The potential of bioenergy is still too often neglected
FAO promotes bioenergy for poverty alleviation and sustainable development
2 June 2004, Rome/Bonn -- While holding great promise for developing countries, bioenergy is often neglected by policy-makers and needs to be urgently integrated into agricultural and forestry programmes, FAO said today.
"Countries need to move towards more sustainable energy systems based on energy sources such as biomass, solar and wind energies," said Gustavo Best, senior FAO energy coordinator on the occasion of the International Conference on Renewable Energies in Bonn (1-4 June 2004).
Bioenergy includes fuelwood and charcoal, energy crops such as sugar cane, sweet sorghum and rapeseed and agricultural and forestry residues, to produce heat, ethanol, biodiesel, bioelectricity or biogas.
The potential of bioenergy
It offers great opportunities for developing countries in creating income and labour opportunities.
"The production and use of bioenergy also contributes to poverty alleviation and food security. It can reduce land degradation and helps to mitigate climate change," Best said.
Sustainable bioenergy systems should be promoted to prevent forest degradation or deforestation, deterioration of watersheds, and loss of soil fertility and biodiversity, FAO said.
"Bioenergy has emerged as an environmentally friendly, cost-effective and locally available source of energy," Best added.
Energy needs of the poor
Bioenergy in general and wood energy in particular are the dominant sources of energy for about half of the world's population, often the poorest of the poor who use this energy mainly for cooking.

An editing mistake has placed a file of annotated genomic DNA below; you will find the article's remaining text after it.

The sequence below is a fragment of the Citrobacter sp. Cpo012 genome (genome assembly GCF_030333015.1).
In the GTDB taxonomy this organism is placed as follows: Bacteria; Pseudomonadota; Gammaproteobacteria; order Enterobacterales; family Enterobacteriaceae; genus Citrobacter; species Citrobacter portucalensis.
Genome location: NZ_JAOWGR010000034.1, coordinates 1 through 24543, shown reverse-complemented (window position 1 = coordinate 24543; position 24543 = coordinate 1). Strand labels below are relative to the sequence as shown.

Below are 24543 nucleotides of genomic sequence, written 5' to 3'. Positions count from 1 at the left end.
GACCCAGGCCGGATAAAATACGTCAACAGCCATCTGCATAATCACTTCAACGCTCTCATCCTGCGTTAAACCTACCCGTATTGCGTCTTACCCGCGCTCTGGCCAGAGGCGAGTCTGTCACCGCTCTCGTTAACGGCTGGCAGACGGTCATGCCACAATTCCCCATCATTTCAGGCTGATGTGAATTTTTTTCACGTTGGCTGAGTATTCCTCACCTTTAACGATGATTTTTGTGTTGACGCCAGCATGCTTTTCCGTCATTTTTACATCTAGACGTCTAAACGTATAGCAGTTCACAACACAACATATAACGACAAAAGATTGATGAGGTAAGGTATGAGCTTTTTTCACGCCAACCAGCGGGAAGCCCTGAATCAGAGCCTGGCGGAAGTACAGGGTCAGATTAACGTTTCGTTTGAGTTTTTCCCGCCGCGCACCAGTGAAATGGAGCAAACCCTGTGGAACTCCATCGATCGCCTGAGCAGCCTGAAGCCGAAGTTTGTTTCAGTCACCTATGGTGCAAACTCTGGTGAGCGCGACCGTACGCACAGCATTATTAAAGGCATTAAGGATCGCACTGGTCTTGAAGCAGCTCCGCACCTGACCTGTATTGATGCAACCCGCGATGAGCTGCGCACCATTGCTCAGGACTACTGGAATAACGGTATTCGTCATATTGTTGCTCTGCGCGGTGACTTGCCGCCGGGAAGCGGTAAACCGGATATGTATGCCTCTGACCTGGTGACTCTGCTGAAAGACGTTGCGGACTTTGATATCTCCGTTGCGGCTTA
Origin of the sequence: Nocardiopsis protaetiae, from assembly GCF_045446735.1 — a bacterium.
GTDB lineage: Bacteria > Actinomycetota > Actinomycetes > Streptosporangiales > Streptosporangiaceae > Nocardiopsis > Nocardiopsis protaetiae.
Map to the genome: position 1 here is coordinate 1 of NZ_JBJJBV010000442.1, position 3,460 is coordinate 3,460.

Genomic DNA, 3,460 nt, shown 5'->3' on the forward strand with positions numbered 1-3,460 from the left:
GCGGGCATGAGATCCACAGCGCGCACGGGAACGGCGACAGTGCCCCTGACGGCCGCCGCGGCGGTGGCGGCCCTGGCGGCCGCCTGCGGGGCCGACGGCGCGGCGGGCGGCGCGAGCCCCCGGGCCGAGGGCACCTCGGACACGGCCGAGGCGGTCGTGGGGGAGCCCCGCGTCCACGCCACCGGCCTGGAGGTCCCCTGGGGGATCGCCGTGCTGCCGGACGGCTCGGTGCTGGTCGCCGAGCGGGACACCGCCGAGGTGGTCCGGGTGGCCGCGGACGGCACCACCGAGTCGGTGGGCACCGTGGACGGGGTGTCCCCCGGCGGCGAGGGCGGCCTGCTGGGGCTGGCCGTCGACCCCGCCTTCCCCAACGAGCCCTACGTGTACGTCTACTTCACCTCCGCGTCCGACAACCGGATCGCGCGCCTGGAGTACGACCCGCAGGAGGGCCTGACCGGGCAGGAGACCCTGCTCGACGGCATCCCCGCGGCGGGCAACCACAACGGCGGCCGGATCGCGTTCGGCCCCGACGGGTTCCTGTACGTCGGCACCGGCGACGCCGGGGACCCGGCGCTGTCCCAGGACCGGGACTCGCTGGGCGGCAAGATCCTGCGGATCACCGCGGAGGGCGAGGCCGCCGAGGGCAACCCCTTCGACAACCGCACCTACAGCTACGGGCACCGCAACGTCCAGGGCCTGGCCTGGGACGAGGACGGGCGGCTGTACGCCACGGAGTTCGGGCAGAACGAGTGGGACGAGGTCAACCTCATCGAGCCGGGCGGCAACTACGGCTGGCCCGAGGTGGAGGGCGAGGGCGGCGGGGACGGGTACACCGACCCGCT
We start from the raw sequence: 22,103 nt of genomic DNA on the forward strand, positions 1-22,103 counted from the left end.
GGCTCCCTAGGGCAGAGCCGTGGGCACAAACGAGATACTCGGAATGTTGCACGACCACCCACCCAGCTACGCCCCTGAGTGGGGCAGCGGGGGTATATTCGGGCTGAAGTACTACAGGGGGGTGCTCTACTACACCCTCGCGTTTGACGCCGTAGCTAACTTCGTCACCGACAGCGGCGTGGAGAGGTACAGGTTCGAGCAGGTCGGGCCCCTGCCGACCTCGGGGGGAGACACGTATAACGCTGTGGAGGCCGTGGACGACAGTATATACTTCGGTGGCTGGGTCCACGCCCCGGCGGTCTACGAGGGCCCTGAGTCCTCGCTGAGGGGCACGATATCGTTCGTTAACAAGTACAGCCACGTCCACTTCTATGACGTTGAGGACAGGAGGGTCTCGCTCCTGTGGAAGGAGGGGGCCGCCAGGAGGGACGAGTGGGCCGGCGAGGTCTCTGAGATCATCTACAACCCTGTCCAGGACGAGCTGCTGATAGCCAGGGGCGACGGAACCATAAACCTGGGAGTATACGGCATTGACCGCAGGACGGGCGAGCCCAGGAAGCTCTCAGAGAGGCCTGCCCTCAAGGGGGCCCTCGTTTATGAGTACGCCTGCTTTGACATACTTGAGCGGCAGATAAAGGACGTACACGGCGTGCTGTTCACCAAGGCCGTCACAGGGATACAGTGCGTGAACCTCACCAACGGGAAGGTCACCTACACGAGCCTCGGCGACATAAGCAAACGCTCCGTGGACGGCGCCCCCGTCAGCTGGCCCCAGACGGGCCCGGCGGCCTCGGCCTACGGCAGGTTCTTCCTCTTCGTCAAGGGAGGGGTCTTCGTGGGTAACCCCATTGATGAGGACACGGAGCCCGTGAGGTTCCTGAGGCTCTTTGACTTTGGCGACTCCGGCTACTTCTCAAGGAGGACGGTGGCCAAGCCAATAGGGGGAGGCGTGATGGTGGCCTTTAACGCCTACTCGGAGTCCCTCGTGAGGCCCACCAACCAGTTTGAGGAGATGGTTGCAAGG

The poor have very little access to other energy sources such as electricity or fuel, which would allow them to generate income and improve their living conditions.
Currently, energy from biomass accounts for 15 percent of energy consumed worldwide and for up to 90 percent in some developing countries.
Wood energy accounts for up to 9 percent of world energy consumption and for up to 80 percent in some developing countries. Wood fuels account for 60 percent of global forest products consumption.
Bioenergy can contribute to diversify agricultural and forestry production, FAO said.
Positive examples are the production of ethanol from sugar, sorghum and cassava or biodiesel from rapeseed and other energy crops. Considerable amounts of fossil fuels can be displaced by bioenergy.
Large carbon market
"There are indications of a growing and potentially very large carbon market converting agriculture into a major player in this field," Best said.
"International bioenergy trading is becoming a reality; wood, wood chips, ethanol, biodiesel and bioelectricity are being transported across borders. It needs to be ensured that the farmers do not miss the benefits of this trade," Best said.
FAO works with the Shenyang Agricultural University in China in developing new sweet sorghum varieties and technologies to produce ethanol to substitute gasoline. Sweet sorghum has the advantage of producing both animal feed and sugars for energy conversion.
Biogas from livestock waste was promoted by FAO as fuel for cooking in Nepal. FAO is also developing bioenergy activities in Brazil focusing on the integration of energy and conservation agriculture.
FAO promotes sustainable bioenergy systems for poverty alleviation and assists its member countries in the integration of wood energy and agro energy into agriculture, forestry and rural energy development efforts.
Information Officer, FAO
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